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Shadowzone's findings on KSP2 history


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7 hours ago, Esme said:

I don't understand why anyone in the community is mad at Nate.

Wild guess: It is a pre-historic stuff.

People needs ritual sacrifices to appease gods their feelings in times of despair.

 

 

 

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4 hours ago, MechBFP said:

That can have its own problems of creating tunnel vision, so having people not familiar with it is definitely good as well to keep a healthy mix of perspectives and ideas.

But yes having virtually no one was incredibly detrimental without a doubt. The amount of absolutely obvious issues that made it to QA in the first place, and then QA also missed, time and time again was just plain unacceptable. 

I seriously doubt the major issues were missed by QA.  They almost never are.  Rather, I suspect they were more frustrated than any of us, for having to use a long string of work-arounds to cover their test matrices every day.  I'd imagine that got very old indeed.  Somebody overruled the people with sense on the team, and I really wonder who.  The technical director sure sounds like he knows the job, so who would be overruling him, and more oddly, why?  But I doubt we'll ever learn the truth.

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On 5/26/2024 at 5:35 AM, Westinghouse said:

Unfortunately, a game like KSP doesn't require "big picture" blue-sky guys like Nate.

Hard disagree. Not only do lead designers do a heck of a lot more than that as described by others above, arguably one of the biggest-impact issues KSP1 had pre-1.0 was that there wasn't anyone with a cohesive vision of what the final game should look like. You could almost feel the tension between different ideas of what the game should be in those earlier versions as it transitioned away from "silly space frog game", and I do wonder now if that's why career mode ended up feeling like a bunch of disconnected features in a trench coat rather than a complete way of playing the game.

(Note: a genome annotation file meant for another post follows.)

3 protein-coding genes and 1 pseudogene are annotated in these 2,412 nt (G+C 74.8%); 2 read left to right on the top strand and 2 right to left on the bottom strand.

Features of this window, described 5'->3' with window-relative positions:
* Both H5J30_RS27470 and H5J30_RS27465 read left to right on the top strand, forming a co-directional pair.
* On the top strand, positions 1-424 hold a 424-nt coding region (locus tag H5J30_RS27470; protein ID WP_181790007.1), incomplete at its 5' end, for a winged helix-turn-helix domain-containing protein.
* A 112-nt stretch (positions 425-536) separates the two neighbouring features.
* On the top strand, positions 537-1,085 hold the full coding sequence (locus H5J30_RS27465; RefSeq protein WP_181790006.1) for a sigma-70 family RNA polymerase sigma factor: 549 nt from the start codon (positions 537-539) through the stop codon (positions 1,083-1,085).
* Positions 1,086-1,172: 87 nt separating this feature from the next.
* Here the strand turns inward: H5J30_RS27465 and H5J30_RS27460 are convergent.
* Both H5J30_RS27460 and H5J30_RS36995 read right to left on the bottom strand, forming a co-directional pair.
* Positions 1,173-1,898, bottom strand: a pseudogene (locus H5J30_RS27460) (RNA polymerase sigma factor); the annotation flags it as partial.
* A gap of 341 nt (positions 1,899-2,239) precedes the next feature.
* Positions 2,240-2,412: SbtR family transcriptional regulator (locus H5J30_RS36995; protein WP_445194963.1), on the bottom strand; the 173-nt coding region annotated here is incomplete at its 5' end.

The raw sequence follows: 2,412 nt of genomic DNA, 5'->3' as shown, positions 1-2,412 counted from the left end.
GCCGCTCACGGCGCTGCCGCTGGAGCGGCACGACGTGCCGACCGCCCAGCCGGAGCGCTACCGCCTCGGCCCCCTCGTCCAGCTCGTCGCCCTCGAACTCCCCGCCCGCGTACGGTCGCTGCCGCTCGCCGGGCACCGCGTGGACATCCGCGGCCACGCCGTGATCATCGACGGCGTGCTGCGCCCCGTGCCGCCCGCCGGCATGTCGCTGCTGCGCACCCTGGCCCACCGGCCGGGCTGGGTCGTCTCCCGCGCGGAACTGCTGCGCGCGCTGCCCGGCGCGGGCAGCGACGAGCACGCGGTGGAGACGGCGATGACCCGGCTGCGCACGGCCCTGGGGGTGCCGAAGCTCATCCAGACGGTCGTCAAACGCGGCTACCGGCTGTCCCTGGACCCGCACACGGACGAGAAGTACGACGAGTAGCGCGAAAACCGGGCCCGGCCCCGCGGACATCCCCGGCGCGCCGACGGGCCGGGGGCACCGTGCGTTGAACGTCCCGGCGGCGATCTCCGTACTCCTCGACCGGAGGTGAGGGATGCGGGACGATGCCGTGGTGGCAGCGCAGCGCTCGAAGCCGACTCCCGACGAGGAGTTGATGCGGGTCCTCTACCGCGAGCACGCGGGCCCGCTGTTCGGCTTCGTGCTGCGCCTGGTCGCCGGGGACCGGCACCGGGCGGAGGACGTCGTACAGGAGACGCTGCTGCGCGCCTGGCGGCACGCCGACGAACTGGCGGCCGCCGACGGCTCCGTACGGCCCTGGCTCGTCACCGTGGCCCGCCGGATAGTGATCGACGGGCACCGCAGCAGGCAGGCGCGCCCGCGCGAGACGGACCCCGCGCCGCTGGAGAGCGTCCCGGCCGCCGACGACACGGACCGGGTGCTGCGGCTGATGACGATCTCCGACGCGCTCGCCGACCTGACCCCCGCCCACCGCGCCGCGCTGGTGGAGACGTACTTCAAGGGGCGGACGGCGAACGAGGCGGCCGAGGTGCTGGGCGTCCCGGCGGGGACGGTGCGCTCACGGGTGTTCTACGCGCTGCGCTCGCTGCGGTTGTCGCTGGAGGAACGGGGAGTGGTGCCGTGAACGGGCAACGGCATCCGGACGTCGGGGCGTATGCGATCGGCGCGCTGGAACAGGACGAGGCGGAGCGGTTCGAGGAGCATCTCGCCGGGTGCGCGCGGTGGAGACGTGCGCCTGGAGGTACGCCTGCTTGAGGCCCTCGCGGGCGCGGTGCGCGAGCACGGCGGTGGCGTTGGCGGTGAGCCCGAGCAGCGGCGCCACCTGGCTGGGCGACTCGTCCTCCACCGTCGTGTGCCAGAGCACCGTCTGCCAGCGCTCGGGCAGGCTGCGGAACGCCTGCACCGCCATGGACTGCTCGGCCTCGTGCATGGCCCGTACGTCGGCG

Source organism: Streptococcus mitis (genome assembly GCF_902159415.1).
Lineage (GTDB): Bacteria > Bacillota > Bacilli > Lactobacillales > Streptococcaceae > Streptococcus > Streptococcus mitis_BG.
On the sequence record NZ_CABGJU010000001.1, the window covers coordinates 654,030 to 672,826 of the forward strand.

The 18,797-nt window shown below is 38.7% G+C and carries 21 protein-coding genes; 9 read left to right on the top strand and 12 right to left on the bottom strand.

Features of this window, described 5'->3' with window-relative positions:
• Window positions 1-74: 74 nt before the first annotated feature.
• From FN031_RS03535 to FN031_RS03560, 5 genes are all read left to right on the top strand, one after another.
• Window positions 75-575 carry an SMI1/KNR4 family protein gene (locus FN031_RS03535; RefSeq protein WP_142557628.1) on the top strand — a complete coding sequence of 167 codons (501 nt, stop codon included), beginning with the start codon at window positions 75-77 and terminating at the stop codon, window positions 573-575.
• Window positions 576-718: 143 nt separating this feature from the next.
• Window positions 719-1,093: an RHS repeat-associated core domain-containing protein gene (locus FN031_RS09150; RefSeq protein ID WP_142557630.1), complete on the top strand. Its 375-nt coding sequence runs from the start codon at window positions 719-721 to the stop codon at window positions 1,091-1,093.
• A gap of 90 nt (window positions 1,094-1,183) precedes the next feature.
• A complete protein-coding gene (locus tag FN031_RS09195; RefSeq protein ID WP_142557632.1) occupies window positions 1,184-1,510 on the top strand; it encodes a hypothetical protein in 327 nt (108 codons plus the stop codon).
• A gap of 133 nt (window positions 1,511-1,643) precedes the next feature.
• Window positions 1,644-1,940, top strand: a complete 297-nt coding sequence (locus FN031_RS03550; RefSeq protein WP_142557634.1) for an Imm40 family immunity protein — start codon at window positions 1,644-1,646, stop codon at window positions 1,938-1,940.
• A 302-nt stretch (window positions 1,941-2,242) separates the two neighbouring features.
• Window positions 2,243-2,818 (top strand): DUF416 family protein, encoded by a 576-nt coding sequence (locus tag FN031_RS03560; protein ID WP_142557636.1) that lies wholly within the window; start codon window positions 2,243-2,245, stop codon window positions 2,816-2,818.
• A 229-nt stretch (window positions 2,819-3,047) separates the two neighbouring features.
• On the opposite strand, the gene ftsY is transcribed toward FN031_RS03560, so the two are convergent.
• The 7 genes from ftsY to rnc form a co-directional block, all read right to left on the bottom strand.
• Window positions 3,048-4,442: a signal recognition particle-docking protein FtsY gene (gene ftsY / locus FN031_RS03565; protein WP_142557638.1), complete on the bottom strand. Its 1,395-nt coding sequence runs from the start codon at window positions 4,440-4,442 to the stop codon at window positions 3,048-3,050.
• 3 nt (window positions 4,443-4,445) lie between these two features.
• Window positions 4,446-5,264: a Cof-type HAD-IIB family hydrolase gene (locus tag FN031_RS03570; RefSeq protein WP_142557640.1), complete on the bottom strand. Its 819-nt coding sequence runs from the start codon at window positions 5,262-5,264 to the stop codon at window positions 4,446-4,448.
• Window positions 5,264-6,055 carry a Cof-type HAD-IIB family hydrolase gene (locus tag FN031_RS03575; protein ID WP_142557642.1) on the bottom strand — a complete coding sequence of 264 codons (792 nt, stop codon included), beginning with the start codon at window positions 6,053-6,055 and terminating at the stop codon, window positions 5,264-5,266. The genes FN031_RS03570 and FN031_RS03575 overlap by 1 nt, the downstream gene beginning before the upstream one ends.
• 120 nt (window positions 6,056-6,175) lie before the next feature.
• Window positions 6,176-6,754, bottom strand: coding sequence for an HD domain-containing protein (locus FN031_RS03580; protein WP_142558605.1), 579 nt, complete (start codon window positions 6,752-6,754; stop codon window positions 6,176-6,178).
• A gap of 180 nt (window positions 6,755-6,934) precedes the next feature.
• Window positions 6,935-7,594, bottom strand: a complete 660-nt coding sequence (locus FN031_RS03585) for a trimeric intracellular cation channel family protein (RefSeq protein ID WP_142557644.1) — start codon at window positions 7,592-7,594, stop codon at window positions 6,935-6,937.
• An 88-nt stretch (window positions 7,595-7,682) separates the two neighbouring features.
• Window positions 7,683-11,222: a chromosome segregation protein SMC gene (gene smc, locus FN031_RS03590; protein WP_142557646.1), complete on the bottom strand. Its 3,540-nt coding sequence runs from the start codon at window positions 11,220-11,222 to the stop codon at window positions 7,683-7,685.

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For people trying to argue that Nates job was basically just to "dream", you might want to check the average description of responsibilities for the job of CD. 

First, i very much disagree with the notion that Nate is blameless because his job was just to "envision" whatever, and the job of others to reign him in. That's nonsense. But lets say that it is factual (which it isn't, there's a lot more to it). 

He failed miserably. Starting by establishing the games themes, tone, art and gameplay. Most these were already established prior, by virtue of being a sequel. The rest that wasn't, was already added through mods - so his "creative vision" was, apparently, modded KSP1. With a worse UI. It's also his responsibility to collaborate with other departments like production and marketing. In other words, it's his job to make sure his "visions" are a possibility, not the other way around. This entire notion that a CD has a team of people running after him "reigning his dreams in" is absolute krakens. Further, if, for some reason or another, there is no one to collaborate with, it falls on you to make due, you can't just shift the blame to "well nobody told me that ain't possible, what do i know". I don't know in what kind of Lala Land people live where this logic would apply.